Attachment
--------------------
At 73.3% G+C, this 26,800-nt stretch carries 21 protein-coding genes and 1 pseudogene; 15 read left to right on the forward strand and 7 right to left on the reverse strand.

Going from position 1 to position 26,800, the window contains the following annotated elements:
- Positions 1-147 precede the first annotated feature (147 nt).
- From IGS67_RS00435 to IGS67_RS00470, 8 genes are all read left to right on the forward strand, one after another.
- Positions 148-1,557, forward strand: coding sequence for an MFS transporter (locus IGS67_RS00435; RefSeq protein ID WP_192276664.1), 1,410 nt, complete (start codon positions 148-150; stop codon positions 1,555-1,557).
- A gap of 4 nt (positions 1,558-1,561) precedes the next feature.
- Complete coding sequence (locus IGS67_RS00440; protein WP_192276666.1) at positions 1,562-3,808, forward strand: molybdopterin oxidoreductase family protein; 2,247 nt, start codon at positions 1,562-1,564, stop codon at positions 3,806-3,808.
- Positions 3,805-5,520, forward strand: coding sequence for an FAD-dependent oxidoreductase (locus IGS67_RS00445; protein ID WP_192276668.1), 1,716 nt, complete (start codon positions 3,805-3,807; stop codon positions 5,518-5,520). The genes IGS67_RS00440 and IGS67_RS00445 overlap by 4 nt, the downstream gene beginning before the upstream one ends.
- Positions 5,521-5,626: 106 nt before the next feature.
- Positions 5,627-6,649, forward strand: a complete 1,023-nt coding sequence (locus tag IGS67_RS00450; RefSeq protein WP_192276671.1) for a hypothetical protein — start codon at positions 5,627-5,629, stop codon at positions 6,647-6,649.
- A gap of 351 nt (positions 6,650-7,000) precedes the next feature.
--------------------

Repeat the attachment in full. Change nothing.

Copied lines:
At 73.3% G+C, this 26,800-nt stretch carries 21 protein-coding genes and 1 pseudogene; 15 read left to right on the forward strand and 7 right to left on the reverse strand.

Going from position 1 to position 26,800, the window contains the following annotated elements:
- Positions 1-147 precede the first annotated feature (147 nt).
- From IGS67_RS00435 to IGS67_RS00470, 8 genes are all read left to right on the forward strand, one after another.
- Positions 148-1,557, forward strand: coding sequence for an MFS transporter (locus IGS67_RS00435; RefSeq protein ID WP_192276664.1), 1,410 nt, complete (start codon positions 148-150; stop codon positions 1,555-1,557).
- A gap of 4 nt (positions 1,558-1,561) precedes the next feature.
- Complete coding sequence (locus IGS67_RS00440; protein WP_192276666.1) at positions 1,562-3,808, forward strand: molybdopterin oxidoreductase family protein; 2,247 nt, start codon at positions 1,562-1,564, stop codon at positions 3,806-3,808.
- Positions 3,805-5,520, forward strand: coding sequence for an FAD-dependent oxidoreductase (locus IGS67_RS00445; protein ID WP_192276668.1), 1,716 nt, complete (start codon positions 3,805-3,807; stop codon positions 5,518-5,520). The genes IGS67_RS00440 and IGS67_RS00445 overlap by 4 nt, the downstream gene beginning before the upstream one ends.
- Positions 5,521-5,626: 106 nt before the next feature.
- Positions 5,627-6,649, forward strand: a complete 1,023-nt coding sequence (locus tag IGS67_RS00450; RefSeq protein WP_192276671.1) for a hypothetical protein — start codon at positions 5,627-5,629, stop codon at positions 6,647-6,649.
- A gap of 351 nt (positions 6,650-7,000) precedes the next feature.